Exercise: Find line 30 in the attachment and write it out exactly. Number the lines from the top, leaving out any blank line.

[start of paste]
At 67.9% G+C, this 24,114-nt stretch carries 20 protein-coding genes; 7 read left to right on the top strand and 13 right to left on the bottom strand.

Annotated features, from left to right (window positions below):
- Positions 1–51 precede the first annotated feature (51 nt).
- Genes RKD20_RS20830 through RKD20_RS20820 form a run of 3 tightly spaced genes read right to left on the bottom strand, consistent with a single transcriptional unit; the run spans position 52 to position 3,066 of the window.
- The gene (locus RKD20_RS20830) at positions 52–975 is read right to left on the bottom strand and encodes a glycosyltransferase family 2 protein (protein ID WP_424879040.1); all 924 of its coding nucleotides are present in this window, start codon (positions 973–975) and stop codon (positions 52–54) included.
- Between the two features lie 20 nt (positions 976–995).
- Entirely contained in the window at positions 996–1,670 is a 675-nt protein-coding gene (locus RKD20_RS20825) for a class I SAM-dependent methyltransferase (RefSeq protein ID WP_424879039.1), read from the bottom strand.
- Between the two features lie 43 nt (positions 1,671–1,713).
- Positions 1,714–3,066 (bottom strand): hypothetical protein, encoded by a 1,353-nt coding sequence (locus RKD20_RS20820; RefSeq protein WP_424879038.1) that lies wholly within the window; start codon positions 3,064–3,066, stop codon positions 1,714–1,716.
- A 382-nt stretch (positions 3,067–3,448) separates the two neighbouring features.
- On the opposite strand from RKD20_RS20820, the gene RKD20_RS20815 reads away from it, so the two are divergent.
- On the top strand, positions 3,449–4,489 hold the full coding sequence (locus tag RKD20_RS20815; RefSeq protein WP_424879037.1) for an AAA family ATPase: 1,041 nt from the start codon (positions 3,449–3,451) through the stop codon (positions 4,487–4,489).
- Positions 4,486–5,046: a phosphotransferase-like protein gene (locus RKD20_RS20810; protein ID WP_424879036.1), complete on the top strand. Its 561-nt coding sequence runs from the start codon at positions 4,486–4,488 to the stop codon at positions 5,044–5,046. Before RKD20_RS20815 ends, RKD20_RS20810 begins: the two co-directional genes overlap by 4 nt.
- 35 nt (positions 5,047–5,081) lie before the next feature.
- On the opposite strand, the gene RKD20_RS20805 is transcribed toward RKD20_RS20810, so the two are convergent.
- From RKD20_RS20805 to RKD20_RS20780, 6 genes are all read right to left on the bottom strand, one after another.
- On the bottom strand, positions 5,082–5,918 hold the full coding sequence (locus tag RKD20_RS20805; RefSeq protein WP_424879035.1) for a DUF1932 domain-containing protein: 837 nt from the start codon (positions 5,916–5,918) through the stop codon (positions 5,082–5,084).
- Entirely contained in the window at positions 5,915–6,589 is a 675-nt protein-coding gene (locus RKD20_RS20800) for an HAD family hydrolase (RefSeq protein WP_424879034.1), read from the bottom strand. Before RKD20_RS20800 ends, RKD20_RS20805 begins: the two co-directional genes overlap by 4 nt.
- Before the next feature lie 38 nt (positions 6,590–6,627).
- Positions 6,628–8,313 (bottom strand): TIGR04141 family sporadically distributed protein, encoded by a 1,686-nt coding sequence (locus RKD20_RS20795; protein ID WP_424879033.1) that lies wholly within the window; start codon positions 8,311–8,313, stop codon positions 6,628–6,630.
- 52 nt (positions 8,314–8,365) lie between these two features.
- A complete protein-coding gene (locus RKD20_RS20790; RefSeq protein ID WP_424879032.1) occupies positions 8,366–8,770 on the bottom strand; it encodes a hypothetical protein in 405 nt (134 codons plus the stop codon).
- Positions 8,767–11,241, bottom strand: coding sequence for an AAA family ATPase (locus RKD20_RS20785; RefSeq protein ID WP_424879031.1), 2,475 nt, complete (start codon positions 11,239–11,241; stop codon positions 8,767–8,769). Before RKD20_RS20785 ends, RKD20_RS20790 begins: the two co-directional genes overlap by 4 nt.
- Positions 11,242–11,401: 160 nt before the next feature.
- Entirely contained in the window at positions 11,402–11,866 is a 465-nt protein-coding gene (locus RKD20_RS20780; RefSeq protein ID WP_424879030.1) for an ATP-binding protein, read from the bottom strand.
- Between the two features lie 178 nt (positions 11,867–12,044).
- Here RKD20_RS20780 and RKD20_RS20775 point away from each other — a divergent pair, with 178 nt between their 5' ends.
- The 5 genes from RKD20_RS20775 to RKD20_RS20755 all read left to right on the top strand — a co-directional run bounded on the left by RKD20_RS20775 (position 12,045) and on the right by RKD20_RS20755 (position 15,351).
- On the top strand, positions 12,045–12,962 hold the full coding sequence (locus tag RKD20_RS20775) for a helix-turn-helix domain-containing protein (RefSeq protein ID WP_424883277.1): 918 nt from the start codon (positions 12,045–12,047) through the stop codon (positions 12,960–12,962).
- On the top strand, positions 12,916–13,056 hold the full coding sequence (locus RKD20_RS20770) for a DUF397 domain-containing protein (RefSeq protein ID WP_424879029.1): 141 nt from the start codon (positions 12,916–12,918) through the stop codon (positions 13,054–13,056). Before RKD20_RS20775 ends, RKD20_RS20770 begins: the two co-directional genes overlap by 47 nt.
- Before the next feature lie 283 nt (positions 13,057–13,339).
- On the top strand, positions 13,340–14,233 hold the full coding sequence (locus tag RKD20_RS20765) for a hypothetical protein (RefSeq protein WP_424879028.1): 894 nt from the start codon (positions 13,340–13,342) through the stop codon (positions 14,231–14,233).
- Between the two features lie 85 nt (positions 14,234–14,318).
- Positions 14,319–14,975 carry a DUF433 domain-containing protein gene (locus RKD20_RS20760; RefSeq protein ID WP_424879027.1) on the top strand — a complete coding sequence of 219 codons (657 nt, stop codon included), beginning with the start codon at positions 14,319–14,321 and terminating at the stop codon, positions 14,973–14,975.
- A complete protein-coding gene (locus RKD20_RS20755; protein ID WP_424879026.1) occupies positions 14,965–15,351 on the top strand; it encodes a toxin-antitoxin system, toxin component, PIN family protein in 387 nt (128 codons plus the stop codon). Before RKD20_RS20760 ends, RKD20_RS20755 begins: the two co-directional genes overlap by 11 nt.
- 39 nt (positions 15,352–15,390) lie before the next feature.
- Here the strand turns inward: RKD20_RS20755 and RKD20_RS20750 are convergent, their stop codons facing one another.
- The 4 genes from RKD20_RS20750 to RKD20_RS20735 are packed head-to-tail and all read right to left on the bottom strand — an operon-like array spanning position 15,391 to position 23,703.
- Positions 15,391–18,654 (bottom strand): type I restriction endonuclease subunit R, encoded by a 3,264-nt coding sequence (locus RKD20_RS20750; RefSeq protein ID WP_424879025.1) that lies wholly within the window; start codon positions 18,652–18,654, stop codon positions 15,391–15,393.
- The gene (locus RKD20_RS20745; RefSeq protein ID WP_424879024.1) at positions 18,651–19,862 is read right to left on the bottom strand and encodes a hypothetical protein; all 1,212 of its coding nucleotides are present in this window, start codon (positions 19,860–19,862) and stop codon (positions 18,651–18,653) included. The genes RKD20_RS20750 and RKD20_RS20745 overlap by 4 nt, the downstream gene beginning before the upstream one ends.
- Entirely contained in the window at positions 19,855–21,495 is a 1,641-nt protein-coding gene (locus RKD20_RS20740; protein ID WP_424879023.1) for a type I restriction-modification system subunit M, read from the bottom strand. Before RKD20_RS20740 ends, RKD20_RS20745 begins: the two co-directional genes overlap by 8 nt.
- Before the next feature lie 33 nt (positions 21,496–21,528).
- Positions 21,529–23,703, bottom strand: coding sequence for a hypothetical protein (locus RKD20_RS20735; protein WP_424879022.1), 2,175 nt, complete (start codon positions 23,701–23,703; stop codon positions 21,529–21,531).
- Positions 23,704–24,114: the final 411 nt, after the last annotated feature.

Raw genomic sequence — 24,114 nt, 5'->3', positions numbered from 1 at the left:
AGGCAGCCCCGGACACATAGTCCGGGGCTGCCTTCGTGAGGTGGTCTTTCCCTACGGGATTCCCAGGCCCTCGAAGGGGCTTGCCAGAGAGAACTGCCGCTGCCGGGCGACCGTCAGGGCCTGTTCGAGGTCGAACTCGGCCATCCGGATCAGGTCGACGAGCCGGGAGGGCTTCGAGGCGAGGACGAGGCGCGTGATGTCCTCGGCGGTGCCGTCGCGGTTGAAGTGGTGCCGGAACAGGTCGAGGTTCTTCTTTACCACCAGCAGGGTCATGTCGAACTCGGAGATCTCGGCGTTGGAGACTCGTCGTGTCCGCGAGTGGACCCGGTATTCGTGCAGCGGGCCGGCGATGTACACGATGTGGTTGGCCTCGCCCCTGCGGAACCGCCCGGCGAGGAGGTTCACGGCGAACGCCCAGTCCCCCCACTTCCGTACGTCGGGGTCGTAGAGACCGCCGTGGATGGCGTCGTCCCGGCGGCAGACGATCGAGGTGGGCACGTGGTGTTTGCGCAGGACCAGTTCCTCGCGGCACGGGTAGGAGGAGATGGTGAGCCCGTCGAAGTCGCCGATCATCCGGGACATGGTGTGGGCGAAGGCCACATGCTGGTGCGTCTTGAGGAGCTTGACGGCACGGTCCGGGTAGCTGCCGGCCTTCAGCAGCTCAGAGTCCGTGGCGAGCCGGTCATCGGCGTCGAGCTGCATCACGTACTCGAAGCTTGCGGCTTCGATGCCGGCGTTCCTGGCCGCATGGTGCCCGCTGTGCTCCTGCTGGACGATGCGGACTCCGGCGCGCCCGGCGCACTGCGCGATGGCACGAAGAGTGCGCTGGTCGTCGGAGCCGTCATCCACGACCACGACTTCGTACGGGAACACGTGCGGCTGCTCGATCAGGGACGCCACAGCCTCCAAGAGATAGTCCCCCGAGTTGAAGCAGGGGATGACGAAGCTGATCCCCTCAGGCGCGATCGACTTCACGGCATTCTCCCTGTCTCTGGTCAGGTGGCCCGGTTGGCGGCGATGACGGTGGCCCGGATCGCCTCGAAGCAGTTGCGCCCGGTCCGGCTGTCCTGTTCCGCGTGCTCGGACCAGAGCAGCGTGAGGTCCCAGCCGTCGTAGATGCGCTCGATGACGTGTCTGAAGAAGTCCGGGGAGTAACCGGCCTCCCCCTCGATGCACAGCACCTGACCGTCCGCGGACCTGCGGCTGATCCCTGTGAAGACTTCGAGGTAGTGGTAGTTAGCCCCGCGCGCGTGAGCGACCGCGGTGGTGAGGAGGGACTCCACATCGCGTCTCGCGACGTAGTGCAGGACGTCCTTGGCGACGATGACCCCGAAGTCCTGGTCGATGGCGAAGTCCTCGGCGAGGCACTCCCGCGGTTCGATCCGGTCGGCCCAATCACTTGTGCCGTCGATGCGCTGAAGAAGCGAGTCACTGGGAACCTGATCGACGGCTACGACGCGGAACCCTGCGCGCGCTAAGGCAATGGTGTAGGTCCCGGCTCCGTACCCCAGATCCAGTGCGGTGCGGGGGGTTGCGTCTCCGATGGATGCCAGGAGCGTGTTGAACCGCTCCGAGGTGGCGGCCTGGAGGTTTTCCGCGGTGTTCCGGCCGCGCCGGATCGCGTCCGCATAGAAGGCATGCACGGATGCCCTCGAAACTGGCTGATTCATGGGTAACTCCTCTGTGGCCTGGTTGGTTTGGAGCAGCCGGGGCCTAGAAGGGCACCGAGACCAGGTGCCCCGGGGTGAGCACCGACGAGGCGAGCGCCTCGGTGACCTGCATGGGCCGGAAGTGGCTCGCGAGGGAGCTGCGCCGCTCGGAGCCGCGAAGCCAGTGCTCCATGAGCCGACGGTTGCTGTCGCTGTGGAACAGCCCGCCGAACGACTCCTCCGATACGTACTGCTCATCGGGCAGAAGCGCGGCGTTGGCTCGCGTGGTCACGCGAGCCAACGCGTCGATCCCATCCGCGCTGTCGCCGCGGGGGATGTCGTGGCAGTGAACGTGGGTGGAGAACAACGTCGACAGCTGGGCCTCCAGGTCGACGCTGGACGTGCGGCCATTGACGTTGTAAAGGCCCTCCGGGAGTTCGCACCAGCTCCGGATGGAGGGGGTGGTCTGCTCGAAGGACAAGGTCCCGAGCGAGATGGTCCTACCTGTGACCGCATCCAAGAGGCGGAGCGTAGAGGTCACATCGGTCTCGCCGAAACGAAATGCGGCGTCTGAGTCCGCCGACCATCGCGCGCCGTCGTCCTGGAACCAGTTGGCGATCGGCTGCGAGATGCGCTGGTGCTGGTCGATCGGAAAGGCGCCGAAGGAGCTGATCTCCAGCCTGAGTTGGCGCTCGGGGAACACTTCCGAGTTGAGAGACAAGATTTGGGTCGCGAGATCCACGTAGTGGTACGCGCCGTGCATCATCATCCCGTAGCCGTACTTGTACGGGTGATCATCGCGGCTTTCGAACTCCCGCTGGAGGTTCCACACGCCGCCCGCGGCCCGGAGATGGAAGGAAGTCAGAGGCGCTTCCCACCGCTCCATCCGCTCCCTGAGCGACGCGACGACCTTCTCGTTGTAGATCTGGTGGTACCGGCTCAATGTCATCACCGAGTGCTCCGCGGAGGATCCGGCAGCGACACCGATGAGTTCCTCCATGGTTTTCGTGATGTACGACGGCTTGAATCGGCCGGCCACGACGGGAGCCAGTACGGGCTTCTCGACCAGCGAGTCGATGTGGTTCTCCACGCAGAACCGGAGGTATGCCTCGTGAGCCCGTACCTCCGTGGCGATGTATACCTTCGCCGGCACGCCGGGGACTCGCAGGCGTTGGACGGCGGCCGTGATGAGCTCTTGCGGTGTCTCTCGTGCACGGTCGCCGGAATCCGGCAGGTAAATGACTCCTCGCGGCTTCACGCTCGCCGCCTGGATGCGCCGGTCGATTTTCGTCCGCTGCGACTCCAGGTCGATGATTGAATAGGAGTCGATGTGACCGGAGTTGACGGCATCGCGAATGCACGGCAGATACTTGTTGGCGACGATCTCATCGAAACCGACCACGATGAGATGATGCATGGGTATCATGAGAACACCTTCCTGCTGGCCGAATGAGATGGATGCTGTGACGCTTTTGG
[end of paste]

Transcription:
- On the top strand, positions 12,916–13,056 hold the full coding sequence (locus RKD20_RS20770) for a DUF397 domain-containing protein (RefSeq protein ID WP_424879029.1): 141 nt from the start codon (positions 12,916–12,918) through the stop codon (positions 13,054–13,056). Before RKD20_RS20775 ends, RKD20_RS20770 begins: the two co-directional genes overlap by 47 nt.